Just last week Mr Murdoch, who said before the war that it would be good for the economy (Murdoch: Cheap oil the prize and Murdoch's war: 175 generals on song) urged America to get it over with quickly. Note that he aligns himself explicitly with American interests, as an American citizen. This could explain why editorially the Murdoch papers here have made little or no mention of what Australia's distinct interests might be in this war.

Murdoch: Iraqis Will Welcome U.S. Troops


The Associated Press

Thursday, April 3, 2003; 12:07 AM

Media mogul Rupert Murdoch said Wednesday Americans have an inferiority complex about the world's opinion and that Iraqis eventually will welcome U.S. troops as liberators.

"We worry about what people think about us too much in this country. We have an inferiority complex, it seems," Murdoch said at the Milken Institute Global Conference. "I think what's important is that the world respects us, much more important than they love us."

The head of News Corp. said a long war could heavily influence the U.S. and global economies while creating political instability in the Middle East and elsewhere. And he suggested a decisive U.S. effort for a quick end to the war would be better than a protracted battle.

"There is going to be collateral damage. And if you really want to be brutal about it, better we get it done now than spread it over months," he said.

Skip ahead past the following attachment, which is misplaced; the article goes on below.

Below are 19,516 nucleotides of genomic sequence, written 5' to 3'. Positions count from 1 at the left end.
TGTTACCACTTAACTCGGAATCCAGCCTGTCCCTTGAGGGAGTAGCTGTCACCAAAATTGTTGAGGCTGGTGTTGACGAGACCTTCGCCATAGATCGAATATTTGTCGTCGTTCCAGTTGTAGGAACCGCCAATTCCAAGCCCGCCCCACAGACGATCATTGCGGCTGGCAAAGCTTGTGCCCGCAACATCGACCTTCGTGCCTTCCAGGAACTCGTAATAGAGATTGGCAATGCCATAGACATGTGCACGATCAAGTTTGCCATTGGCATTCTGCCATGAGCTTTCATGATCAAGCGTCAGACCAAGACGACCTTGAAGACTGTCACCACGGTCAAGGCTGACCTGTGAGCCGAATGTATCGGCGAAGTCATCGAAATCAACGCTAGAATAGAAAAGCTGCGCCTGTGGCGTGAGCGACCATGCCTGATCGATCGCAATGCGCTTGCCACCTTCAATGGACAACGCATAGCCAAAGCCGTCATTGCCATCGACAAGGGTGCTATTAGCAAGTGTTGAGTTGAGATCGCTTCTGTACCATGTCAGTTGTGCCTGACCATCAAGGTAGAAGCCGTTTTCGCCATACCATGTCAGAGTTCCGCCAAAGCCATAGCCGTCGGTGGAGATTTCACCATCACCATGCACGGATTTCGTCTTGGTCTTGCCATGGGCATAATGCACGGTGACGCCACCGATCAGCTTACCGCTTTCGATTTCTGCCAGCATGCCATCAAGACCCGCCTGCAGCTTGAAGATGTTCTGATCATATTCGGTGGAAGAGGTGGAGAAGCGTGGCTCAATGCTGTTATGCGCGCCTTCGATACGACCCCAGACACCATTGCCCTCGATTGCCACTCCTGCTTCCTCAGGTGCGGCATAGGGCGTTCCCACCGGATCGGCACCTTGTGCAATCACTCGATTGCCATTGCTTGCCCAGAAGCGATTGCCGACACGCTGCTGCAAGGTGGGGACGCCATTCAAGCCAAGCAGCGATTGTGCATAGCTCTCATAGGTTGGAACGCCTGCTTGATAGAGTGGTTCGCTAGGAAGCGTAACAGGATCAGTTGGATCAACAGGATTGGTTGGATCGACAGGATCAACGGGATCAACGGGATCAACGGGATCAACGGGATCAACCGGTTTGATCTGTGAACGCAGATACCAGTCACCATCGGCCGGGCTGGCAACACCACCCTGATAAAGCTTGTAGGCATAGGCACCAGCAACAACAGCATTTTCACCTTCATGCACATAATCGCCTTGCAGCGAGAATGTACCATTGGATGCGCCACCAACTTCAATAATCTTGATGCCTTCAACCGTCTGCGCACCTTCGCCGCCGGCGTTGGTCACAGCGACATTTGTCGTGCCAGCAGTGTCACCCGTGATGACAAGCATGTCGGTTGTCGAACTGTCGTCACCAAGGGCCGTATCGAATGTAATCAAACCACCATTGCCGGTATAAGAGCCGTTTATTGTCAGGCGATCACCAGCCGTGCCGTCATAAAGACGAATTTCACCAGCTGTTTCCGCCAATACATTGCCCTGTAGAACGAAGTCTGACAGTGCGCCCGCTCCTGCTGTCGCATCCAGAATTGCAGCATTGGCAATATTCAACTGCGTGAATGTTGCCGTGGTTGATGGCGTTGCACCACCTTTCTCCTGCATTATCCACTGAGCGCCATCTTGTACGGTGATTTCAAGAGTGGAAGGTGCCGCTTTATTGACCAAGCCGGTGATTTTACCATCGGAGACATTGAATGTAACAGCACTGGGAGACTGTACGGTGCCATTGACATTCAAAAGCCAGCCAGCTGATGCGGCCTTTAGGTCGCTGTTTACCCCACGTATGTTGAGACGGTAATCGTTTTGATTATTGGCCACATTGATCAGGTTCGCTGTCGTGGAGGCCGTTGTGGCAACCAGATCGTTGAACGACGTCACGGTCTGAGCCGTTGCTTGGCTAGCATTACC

Murdoch also warned that the world should be prepared for more terrorist attacks. "It's very possible to see freelance suicide attempts both here and in London, and that would psychologically shake this country up," he said.

Many Murdoch outlets' commitment to free speech is non-existent. I quote from's sealed section of April 4: "Speaking of Fox, their most feral presenter Bill O'Reilly this morning had two legal experts on to discuss whether Peter Arnett should be charged with treason. They all agreed he could and should be. There goes Rupert again, profitably spewing out some of the most disgraceful journalism the world has seen and then trashing free speech when it suits him."

Now that Australia's identity under John Howard seems to be dissolving into a subset of America's identity, it would be nice to maintain some semblance of a diverse Australian oriented, Australian owned, media in this country.

But don't expect the government to care about silly little issues like that. It's already negotiating a 'free trade' agreement with the USA, which demands an end to foreign ownership restrictions on media, Qantas, Telstra and Woodside, as well as an end to laws trying to preserve our cultural identity. Australian nationalism? Not for much longer, if John Howard gets his way.

Poor old Australia - the USA doesn't need to invade us to take us over. We're inviting them in. Oh, and crossing our fingers that as a defacto state of America (minus the right to vote) the Americans will sympathetically consider helping us out if our security is threatened.

By Margo Kingston April 7, 2003 posted 12 May 05